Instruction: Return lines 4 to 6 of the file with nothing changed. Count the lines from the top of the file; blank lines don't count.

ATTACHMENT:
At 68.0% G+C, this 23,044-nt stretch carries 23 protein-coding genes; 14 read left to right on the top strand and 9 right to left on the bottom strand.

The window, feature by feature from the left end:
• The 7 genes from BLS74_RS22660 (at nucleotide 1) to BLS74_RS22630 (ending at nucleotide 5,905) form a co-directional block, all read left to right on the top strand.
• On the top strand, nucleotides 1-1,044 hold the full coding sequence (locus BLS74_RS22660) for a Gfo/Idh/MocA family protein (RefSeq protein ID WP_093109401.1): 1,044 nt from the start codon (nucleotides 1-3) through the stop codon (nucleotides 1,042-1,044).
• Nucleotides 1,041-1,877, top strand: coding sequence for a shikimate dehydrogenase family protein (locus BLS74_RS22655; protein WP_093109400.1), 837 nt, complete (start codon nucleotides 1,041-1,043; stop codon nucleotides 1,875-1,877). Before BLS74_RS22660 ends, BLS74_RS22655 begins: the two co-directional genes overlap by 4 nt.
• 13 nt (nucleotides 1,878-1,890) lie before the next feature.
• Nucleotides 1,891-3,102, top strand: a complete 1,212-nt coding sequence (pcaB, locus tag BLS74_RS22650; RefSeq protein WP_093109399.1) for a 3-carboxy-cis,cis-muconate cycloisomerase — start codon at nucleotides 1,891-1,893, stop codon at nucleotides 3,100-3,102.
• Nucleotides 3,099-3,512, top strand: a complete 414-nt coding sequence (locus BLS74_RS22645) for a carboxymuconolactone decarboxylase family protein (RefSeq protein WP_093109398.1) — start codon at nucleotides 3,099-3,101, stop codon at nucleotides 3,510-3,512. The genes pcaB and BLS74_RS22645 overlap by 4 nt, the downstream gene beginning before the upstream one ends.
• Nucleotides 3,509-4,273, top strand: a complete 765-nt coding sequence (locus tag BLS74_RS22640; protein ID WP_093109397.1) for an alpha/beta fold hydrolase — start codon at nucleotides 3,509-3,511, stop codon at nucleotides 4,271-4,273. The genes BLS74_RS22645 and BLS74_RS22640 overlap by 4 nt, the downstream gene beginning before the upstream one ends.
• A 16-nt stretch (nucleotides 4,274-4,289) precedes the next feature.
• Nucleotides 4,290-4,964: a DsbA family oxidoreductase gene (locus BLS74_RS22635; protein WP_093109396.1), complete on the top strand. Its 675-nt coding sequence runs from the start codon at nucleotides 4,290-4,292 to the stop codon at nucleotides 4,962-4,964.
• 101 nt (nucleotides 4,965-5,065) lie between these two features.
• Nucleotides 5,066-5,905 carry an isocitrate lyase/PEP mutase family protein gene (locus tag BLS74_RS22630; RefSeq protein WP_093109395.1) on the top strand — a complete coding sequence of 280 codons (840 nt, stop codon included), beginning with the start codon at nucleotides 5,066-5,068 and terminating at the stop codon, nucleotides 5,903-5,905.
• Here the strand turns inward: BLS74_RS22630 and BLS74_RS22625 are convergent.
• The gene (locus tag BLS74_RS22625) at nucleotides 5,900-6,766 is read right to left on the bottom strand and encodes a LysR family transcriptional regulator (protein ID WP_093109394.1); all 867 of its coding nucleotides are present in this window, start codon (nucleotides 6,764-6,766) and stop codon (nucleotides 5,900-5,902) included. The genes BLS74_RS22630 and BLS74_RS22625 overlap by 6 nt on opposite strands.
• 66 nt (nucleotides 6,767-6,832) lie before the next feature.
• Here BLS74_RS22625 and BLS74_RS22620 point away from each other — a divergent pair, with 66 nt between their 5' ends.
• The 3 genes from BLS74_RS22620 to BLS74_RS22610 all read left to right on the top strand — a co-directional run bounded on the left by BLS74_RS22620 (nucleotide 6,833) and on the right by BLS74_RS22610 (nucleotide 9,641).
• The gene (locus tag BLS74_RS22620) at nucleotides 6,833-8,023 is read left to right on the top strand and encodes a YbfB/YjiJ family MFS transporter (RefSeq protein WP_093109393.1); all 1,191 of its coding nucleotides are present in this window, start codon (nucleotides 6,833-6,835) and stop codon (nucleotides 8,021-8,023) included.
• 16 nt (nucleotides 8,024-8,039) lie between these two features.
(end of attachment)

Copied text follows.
• On the top strand, nucleotides 1-1,044 hold the full coding sequence (locus BLS74_RS22660) for a Gfo/Idh/MocA family protein (RefSeq protein ID WP_093109401.1): 1,044 nt from the start codon (nucleotides 1-3) through the stop codon (nucleotides 1,042-1,044).
• Nucleotides 1,041-1,877, top strand: coding sequence for a shikimate dehydrogenase family protein (locus BLS74_RS22655; protein WP_093109400.1), 837 nt, complete (start codon nucleotides 1,041-1,043; stop codon nucleotides 1,875-1,877). Before BLS74_RS22660 ends, BLS74_RS22655 begins: the two co-directional genes overlap by 4 nt.
• 13 nt (nucleotides 1,878-1,890) lie before the next feature.